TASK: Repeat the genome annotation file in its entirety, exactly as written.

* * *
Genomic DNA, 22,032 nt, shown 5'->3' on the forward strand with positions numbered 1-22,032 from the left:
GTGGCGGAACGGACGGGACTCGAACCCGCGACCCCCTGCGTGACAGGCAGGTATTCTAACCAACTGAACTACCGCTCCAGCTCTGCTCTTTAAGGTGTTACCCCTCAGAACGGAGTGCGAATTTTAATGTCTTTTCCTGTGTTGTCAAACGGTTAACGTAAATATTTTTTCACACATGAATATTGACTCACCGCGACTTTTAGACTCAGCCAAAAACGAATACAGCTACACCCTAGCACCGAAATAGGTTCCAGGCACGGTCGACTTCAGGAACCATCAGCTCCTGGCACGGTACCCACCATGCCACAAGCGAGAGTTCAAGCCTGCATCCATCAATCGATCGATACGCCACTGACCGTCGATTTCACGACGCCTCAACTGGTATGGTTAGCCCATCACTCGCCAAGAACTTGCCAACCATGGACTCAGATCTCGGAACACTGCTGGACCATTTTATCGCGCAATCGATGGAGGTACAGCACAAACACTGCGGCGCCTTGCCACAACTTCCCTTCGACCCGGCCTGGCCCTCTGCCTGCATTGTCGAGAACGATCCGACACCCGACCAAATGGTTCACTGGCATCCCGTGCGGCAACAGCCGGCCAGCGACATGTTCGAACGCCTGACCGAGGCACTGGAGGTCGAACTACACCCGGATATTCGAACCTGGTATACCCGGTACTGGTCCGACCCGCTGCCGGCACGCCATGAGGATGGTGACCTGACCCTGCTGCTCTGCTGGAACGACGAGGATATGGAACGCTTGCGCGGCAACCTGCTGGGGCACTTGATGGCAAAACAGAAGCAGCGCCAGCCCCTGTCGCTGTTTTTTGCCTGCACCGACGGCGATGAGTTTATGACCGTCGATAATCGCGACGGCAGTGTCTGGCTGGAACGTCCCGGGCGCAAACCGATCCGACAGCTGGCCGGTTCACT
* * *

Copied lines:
Genomic DNA, 22,032 nt, shown 5'->3' on the forward strand with positions numbered 1-22,032 from the left:
GTGGCGGAACGGACGGGACTCGAACCCGCGACCCCCTGCGTGACAGGCAGGTATTCTAACCAACTGAACTACCGCTCCAGCTCTGCTCTTTAAGGTGTTACCCCTCAGAACGGAGTGCGAATTTTAATGTCTTTTCCTGTGTTGTCAAACGGTTAACGTAAATATTTTTTCACACATGAATATTGACTCACCGCGACTTTTAGACTCAGCCAAAAACGAATACAGCTACACCCTAGCACCGAAATAGGTTCCAGGCACGGTCGACTTCAGGAACCATCAGCTCCTGGCACGGTACCCACCATGCCACAAGCGAGAGTTCAAGCCTGCATCCATCAATCGATCGATACGCCACTGACCGTCGATTTCACGACGCCTCAACTGGTATGGTTAGCCCATCACTCGCCAAGAACTTGCCAACCATGGACTCAGATCTCGGAACACTGCTGGACCATTTTATCGCGCAATCGATGGAGGTACAGCACAAACACTGCGGCGCCTTGCCACAACTTCCCTTCGACCCGGCCTGGCCCTCTGCCTGCATTGTCGAGAACGATCCGACACCCGACCAAATGGTTCACTGGCATCCCGTGCGGCAACAGCCGGCCAGCGACATGTTCGAACGCCTGACCGAGGCACTGGAGGTCGAACTACACCCGGATATTCGAACCTGGTATACCCGGTACTGGTCCGACCCGCTGCCGGCACGCCATGAGGATGGTGACCTGACCCTGCTGCTCTGCTGGAACGACGAGGATATGGAACGCTTGCGCGGCAACCTGCTGGGGCACTTGATGGCAAAACAGAAGCAGCGCCAGCCCCTGTCGCTGTTTTTTGCCTGCACCGACGGCGATGAGTTTATGACCGTCGATAATCGCGACGGCAGTGTCTGGCTGGAACGTCCCGGGCGCAAACCGATCCGACAGCTGGCCGGTTCACT